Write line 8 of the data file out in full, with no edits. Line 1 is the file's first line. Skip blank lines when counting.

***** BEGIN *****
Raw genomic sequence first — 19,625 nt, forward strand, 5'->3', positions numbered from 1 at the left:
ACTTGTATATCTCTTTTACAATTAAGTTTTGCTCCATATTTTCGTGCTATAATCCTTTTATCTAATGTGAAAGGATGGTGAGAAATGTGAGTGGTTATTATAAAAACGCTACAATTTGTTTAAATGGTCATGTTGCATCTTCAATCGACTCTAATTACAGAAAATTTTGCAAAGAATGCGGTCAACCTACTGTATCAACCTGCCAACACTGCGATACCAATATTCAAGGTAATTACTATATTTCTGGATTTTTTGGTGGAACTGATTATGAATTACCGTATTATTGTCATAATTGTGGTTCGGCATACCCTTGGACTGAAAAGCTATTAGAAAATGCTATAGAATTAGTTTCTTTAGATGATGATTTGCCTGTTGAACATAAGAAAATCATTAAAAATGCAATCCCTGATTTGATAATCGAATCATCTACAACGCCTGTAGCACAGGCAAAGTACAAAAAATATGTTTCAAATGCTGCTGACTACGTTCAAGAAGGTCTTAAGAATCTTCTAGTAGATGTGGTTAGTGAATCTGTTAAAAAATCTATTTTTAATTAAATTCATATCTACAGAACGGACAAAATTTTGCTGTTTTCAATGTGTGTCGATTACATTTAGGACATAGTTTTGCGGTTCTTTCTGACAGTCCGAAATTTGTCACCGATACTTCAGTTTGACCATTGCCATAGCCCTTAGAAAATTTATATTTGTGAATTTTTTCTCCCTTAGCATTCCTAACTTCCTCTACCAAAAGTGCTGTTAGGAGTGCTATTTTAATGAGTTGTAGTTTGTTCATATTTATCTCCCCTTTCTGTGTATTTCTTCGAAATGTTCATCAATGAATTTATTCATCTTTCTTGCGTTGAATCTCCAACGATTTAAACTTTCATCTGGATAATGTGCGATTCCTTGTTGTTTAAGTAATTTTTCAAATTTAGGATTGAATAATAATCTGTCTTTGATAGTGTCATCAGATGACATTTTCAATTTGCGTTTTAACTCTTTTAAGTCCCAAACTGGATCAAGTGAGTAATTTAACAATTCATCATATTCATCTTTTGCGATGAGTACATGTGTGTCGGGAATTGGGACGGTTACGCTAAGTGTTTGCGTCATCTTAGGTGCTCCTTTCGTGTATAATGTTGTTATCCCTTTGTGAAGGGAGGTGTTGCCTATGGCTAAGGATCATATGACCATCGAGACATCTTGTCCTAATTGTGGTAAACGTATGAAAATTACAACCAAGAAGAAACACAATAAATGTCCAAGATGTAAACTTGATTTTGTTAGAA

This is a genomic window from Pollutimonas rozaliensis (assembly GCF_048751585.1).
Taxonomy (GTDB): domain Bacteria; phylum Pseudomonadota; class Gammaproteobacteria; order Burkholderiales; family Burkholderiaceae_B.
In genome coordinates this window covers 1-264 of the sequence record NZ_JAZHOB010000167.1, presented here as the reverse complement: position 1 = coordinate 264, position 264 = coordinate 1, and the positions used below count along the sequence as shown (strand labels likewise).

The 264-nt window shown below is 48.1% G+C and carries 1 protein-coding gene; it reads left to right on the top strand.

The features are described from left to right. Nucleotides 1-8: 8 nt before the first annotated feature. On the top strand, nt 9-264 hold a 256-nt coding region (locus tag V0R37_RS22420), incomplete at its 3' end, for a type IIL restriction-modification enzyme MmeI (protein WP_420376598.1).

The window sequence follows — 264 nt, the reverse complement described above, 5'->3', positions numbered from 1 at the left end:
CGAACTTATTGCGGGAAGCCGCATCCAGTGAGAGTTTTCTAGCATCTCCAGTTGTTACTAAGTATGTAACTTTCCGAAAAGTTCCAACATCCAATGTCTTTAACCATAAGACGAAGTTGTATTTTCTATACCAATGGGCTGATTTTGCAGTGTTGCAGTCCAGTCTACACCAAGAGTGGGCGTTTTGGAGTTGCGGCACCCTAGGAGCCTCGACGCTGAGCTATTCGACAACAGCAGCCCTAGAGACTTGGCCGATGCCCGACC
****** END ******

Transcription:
The window sequence follows — 264 nt, the reverse complement described above, 5'->3', positions numbered from 1 at the left end: